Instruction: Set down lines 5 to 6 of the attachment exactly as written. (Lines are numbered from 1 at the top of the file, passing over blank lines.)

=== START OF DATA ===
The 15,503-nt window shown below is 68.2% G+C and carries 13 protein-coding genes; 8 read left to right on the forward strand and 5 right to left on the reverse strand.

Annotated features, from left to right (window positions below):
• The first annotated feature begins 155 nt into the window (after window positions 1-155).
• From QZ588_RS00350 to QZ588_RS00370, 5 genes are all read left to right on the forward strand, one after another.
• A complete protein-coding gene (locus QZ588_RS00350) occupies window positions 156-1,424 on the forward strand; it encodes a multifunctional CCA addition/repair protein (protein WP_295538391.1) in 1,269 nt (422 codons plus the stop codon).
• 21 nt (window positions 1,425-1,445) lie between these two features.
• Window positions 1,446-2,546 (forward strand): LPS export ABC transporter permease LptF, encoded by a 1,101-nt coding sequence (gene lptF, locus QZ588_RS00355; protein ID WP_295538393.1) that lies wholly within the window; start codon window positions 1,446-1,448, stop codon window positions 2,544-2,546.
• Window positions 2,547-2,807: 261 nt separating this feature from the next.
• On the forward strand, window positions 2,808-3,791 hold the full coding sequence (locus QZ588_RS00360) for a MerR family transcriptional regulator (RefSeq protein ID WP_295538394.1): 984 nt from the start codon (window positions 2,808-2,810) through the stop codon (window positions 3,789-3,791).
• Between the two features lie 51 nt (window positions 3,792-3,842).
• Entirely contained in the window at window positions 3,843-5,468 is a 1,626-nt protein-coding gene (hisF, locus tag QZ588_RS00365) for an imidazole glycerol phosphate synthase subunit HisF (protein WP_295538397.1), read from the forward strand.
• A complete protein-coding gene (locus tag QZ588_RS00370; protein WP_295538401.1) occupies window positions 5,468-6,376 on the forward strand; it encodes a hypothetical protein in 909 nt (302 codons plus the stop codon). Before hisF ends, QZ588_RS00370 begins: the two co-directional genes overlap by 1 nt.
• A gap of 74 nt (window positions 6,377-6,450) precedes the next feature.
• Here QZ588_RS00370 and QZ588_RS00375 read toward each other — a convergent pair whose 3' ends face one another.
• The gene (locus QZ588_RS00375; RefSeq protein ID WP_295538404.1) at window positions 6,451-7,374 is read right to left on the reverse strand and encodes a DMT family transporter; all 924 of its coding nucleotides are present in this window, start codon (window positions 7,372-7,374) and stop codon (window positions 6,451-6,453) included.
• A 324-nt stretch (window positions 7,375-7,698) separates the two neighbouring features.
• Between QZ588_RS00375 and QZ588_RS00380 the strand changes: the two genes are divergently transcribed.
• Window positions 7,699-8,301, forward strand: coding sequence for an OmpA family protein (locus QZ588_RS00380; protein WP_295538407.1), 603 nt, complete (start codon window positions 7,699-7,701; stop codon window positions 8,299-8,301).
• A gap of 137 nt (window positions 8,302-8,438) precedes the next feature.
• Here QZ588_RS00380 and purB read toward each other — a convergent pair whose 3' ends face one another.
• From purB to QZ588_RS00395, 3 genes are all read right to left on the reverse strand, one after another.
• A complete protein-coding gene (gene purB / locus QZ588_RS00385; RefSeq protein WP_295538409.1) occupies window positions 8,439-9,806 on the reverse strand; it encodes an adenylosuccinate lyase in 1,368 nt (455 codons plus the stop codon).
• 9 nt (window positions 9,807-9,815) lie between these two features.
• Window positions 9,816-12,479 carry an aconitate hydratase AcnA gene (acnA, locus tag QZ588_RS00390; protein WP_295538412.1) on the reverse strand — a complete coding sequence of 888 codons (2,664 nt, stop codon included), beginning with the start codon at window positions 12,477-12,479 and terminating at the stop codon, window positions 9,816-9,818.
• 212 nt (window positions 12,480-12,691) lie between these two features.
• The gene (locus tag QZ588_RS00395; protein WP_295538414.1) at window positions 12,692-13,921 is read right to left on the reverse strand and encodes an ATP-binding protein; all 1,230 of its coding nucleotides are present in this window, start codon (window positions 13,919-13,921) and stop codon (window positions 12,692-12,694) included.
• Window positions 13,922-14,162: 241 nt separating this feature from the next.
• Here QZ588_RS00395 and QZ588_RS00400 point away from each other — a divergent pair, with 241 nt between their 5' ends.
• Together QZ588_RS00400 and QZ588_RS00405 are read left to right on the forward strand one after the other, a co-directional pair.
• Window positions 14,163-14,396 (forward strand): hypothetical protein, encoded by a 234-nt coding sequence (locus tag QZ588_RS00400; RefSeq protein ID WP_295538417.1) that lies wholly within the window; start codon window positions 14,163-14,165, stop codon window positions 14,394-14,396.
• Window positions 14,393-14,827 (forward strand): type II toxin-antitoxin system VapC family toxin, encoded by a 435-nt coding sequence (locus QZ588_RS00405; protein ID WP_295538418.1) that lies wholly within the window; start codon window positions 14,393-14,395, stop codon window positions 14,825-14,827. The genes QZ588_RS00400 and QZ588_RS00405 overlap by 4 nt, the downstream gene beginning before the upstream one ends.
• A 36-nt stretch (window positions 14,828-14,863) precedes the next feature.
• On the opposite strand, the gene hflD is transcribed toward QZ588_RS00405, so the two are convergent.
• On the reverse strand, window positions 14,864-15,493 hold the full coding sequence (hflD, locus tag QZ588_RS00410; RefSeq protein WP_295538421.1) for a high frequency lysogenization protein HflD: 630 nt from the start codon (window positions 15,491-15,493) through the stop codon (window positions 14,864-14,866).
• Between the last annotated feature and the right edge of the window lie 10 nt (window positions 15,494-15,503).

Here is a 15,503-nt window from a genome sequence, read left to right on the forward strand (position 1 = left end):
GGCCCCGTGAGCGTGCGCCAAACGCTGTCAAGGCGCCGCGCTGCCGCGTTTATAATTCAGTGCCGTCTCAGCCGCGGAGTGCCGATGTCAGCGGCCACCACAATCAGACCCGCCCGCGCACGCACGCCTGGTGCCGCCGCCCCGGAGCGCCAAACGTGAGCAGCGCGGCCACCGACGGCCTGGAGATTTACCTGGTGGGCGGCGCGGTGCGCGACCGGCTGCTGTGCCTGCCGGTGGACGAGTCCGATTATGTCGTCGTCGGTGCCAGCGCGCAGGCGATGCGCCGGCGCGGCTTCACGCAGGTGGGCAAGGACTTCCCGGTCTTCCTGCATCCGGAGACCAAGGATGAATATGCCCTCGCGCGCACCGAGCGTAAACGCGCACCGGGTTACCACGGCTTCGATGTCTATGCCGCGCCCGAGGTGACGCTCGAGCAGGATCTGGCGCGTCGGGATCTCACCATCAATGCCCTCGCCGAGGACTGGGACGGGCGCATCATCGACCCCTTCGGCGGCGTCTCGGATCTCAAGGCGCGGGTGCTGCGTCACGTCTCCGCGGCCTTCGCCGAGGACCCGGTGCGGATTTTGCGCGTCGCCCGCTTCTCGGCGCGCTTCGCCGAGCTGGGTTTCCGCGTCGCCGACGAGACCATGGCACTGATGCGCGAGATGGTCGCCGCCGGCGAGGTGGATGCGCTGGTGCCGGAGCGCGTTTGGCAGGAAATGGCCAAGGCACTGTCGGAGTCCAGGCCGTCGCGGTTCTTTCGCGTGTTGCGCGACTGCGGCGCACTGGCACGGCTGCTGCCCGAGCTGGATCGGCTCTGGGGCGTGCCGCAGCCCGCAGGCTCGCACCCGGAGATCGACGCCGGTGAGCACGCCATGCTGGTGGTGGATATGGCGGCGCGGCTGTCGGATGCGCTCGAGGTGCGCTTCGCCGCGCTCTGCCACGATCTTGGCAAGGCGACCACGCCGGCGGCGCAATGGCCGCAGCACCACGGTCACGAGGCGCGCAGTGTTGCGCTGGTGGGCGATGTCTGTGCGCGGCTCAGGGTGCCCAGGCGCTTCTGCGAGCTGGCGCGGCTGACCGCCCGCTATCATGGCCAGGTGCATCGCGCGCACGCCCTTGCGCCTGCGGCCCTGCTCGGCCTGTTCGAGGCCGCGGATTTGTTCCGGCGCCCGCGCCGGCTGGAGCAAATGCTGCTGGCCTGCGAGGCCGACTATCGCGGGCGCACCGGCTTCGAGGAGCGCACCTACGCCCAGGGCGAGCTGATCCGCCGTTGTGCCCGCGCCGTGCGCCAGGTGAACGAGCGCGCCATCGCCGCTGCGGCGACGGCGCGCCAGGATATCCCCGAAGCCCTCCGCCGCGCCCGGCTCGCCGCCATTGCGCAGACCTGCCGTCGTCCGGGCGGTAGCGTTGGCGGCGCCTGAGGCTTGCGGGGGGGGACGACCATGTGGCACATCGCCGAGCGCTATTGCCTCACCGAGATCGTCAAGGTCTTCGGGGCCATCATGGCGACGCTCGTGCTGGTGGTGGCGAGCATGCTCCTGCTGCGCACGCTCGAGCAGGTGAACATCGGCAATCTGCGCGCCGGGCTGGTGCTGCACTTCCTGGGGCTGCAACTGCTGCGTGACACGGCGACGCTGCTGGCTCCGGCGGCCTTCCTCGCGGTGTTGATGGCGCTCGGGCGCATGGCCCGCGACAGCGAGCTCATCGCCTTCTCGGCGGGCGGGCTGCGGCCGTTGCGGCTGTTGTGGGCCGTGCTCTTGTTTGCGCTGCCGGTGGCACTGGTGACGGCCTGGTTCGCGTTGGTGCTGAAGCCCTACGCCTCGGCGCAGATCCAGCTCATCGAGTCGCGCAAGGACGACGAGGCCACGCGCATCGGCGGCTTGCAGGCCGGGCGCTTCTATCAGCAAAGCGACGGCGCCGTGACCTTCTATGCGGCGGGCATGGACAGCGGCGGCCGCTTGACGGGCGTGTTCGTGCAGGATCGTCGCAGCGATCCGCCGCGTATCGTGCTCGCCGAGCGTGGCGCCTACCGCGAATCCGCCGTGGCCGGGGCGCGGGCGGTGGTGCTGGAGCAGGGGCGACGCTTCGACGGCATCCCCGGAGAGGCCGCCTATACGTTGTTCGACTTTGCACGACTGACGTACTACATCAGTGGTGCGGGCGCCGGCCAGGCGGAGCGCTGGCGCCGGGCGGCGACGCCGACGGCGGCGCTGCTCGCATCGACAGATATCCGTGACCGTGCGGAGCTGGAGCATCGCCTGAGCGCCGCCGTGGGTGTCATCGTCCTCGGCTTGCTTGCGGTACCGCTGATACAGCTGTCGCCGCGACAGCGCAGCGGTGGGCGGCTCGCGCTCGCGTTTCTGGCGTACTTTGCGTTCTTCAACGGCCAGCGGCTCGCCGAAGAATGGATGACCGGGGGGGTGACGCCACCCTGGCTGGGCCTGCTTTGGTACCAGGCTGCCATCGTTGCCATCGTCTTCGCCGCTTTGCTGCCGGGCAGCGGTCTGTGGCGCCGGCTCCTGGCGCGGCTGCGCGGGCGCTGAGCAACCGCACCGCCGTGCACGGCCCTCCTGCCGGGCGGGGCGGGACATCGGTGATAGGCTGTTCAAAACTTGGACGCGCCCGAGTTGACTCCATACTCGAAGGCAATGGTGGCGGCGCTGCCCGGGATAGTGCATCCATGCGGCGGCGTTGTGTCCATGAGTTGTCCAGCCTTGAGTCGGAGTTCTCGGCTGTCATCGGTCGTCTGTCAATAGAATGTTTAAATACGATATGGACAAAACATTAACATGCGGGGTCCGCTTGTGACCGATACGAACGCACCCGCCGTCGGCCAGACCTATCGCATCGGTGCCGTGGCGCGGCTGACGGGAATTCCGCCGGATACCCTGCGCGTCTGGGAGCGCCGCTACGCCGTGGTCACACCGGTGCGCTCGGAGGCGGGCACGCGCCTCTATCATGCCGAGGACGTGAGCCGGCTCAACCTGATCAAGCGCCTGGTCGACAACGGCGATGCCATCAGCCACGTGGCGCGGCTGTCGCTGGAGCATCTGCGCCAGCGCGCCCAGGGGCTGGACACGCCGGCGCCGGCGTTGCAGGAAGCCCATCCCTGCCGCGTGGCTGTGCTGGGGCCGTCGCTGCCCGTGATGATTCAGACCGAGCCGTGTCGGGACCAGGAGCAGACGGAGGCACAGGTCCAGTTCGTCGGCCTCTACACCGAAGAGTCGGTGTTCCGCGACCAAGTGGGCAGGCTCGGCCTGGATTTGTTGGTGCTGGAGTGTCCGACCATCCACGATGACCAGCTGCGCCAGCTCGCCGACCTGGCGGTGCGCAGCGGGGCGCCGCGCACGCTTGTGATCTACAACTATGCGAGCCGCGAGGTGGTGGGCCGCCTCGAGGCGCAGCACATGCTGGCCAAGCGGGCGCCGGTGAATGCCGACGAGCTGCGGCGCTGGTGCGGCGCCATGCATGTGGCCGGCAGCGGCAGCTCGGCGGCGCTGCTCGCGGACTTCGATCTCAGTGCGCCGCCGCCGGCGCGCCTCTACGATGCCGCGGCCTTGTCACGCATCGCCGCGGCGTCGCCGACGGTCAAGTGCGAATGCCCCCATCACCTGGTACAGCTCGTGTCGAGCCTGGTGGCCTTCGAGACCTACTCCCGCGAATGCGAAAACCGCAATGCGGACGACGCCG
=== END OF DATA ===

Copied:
• A complete protein-coding gene (locus QZ588_RS00350) occupies window positions 156-1,424 on the forward strand; it encodes a multifunctional CCA addition/repair protein (protein WP_295538391.1) in 1,269 nt (422 codons plus the stop codon).
• 21 nt (window positions 1,425-1,445) lie between these two features.